Winterizing: Putting Your RV to Bed For The Winter

It’s just about the end of the 2014 spring-through-fall camping season, and a lot of RVers in the northern half of the U.S. are getting ready to put their RVs away for the winter. Getting your RV winterized for storage at the end of the camping season is a must any place where temperatures are regularly going to drop below freezing, and that includes western Oregon. Although we’re famous for our rain and temperate climate here in Lane County, last winter we had a long freezing spell in December and again in January, with many days in a row of temperatures below 32°F, and even a few that were below 0°F. The Farmer’s Almanac is predicting that the winter of 2014 – 2015 is also going to be chilly and wet in the Pacific Northwest, so you’ll need to prepare your RV for both the possibility of freezing temperatures and a lot of moisture. The falling leaves are letting us know that winter is just around the corner, so read on for some things to consider as you wind down the camping season and prepare your RV for a winter’s rest.

Winterizing: A Basic Checklist

Check All Your Seams: Check the seals on your roof, windows and any other exterior seams. As you’ve used your RV over the course of the last months, the stress of moving and weather may have caused seams to crack or lift away from the surface. Caulk any seams with visible issues, such as cracking, lifting or peeling, with a sealant for RVs and replace any that are cracked or no longer fitting as they should.

Clean and Treat Your RV Roof: Remove any tree sap, mold spotting, etc. These will only get worse in a damp Oregon winter, so giving your roof a good cleaning before you park it for the winter is a good idea. If you intend to park your RV under trees or out in the weather, you should also consider covering it with an RV cover or a good tarp to protect it further.

Protect Your Slide-Outs: If you have a slide-out on your RV, make sure that it is all the way in and the rubber gasket is sealed tight against the coach before you store it. Water can find its way into small cracks or openings and do damage to the slide-out walls or floor as they sit unused, so make sure everything is as tight as you can get it.

Don’t Encourage Rodents or Bugs: It’s important to clean all the food out of your RV before you store it, in order to discourage rodents. An RV is a tempting spot for small critters to overwinter if they can find a way in, so also make sure that there are no open windows or doors, and cover any open vents with tinfoil or other metal (they’ll chew through cardboard). On this front, also cover your air conditioner because air conditioners are a handy route inside for mice.

Remove Your Batteries or Monitor Them Throughout the Winter: Unlike the battery in your car, a lot of RV batteries aren’t sealed. They are going to serve you best next year if you take them off your RV, top off their fluids and store them somewhere cool and dry, but not where they can freeze. Here’s a good how-to video on RV battery maintenance and storage. If you don’t want to do this, then watch the temperatures outside and top off their fluid levels as necessary if we reach freezing temperatures.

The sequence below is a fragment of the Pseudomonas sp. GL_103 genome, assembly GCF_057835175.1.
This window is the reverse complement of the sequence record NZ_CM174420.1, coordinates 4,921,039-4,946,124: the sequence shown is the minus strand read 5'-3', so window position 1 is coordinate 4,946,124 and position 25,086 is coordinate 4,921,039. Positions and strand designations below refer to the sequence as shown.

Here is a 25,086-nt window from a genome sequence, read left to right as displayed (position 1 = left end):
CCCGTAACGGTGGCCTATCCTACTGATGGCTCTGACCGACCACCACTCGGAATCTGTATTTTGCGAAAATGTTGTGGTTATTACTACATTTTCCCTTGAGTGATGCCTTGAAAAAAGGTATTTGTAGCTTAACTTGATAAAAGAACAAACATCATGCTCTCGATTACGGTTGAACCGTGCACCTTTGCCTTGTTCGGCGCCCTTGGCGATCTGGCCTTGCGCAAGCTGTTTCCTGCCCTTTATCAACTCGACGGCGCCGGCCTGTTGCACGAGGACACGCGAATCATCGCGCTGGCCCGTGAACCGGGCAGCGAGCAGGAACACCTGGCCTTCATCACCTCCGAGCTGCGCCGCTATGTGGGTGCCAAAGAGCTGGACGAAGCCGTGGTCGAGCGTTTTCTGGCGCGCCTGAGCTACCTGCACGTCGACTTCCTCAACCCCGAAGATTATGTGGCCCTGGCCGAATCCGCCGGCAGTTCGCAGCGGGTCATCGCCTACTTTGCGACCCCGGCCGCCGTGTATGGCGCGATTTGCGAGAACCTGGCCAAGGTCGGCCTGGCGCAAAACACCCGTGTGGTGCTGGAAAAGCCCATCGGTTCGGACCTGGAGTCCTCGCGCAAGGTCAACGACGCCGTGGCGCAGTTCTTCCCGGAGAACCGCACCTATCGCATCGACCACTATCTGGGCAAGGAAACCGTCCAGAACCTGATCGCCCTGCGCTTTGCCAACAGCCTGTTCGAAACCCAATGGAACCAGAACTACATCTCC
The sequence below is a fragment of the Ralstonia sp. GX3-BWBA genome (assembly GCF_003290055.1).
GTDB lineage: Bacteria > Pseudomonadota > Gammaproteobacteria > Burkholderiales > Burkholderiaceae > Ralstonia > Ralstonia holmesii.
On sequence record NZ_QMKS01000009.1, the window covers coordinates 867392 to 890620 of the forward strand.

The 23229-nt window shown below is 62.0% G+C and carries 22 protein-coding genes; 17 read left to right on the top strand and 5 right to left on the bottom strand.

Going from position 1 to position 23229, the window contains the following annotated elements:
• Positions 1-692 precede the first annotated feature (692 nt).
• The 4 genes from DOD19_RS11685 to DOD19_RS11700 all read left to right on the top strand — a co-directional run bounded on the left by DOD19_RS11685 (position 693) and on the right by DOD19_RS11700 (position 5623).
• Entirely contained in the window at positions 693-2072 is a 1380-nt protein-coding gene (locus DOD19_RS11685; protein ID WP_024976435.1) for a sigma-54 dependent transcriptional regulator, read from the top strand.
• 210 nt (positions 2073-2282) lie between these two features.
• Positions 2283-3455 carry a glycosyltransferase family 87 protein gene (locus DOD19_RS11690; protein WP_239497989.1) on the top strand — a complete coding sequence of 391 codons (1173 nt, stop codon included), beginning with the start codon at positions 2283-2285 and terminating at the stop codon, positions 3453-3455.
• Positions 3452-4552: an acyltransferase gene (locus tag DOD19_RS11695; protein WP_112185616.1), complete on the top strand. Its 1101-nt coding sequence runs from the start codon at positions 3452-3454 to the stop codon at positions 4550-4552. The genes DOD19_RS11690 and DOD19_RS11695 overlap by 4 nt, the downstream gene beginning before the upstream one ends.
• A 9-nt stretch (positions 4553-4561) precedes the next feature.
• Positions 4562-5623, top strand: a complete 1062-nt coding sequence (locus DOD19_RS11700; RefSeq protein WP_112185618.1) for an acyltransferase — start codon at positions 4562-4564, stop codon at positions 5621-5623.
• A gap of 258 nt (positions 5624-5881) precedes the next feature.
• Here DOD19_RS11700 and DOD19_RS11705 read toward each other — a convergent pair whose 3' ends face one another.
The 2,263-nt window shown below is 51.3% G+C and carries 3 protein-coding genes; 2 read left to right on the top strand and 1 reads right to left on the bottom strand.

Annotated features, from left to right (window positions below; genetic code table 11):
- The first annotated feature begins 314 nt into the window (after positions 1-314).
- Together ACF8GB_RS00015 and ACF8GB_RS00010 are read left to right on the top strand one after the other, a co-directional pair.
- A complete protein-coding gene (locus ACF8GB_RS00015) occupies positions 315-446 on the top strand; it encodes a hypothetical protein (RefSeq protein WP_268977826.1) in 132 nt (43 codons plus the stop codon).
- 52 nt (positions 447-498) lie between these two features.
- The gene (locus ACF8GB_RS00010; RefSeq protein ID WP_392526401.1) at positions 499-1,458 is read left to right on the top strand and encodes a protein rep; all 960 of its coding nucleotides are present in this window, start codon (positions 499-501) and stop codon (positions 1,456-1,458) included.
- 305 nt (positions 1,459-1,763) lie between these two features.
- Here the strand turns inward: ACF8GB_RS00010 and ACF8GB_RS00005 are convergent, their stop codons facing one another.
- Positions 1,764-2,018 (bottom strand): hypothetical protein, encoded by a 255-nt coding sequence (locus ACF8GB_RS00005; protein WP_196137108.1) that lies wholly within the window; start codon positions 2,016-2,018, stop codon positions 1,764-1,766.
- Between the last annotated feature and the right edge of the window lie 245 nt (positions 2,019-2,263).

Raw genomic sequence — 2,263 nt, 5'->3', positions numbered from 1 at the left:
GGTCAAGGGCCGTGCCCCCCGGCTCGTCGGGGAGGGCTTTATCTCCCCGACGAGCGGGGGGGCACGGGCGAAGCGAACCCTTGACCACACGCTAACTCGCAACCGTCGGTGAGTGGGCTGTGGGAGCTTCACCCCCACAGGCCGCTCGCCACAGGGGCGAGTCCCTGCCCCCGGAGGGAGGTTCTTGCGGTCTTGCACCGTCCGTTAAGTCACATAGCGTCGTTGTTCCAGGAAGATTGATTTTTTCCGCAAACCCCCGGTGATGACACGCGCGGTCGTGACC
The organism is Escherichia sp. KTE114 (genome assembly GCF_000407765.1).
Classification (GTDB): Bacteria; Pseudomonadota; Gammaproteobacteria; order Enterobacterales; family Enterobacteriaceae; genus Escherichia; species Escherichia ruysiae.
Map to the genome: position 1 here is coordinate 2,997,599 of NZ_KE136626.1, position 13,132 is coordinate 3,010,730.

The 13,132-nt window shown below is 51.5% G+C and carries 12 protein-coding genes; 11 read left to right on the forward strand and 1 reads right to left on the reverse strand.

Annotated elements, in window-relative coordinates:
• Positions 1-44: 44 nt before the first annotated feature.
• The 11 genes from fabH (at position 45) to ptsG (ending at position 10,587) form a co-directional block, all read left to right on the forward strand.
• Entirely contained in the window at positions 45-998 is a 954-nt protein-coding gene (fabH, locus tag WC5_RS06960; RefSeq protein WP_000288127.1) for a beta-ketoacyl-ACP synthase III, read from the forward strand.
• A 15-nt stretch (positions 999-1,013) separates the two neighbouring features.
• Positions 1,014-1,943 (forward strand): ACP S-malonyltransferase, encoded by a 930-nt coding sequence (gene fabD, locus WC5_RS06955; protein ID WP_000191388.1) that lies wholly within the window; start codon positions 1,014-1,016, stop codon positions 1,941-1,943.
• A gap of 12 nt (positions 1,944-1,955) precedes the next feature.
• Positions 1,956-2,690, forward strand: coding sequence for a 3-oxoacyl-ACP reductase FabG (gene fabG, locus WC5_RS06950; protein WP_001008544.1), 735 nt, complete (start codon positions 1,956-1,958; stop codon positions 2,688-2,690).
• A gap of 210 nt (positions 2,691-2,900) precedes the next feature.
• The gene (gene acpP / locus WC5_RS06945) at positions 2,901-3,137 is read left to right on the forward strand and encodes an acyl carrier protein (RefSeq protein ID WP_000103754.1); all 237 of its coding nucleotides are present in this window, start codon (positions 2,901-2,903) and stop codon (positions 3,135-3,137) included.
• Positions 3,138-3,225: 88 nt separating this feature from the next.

Protect Your Trailer Connector and other connectors: If you can’t store these safely out of the weather, tie a plastic bag over them to protect connectors from excessive moisture. This is also a good time to lubricate connectors to avoid corrosion.

Winterize Your RV’s Plumbing System: Flush out and empty your RV’s plumbing and water system to keep it from freezing and to avoid corrosion. Even if you live in an area that never gets anywhere near freezing, water sitting in your tanks all winter will shorten their lifespan and could cause costly repairs later. There are two different ways of performing this process: the compressed air method ( here’s a how-to video) and the RV antifreeze method (here are step-by-step directions). You can also find good directions in this blog from Jayco. As you’ll see, this is a labor intensive process, and a lot of people are more comfortable having an RV professional do this task for them. Make an appointment with the Guaranty RV Service department, and we’ll be glad to winterize your RV for you.

For those of you who would like to get an expert overview on winterizing your RV and some good tips on winter storage, visit us in Junction City on Saturday, November 8 for our free Winterizing and General Storage Tips seminar. Seating is limited, so make sure you sign up early.

Going Into the Future: Use Our RV Owner App

If you have an Android phone, download the RV Owner app from the Google Play Store. This handy app will keep track of the regular maintenance you need to do on your RV to keep it in the best shape. You can set it with your RV brand’s service plan, along with your mileage, and it will alert you going into the future about your service schedule. You can personalize the plan by checking off services that have been completed, or opt out of some steps by removing them entirely. You can also add services that make the most sense for where you live and for your lifestyle. RV Owner will send you reminders at exactly the right time. Just set it and forget it. And for those of you in Oregon or who will be travelling through on vacation, you can schedule a service appointment with the Guaranty RV Service center right from the app, so you’ll never have to stress about RV service again. (iPhone users, don’t despair; an iOS version is coming soon to the Apple Store.)

If you have any questions or you need help with winterizing your RV for storage, don’t hesitate to give us a call. We’re always glad to be of assistance in keeping your RV in the best condition possible so that it serves you and your family for years to come.

Photo: MikeBob

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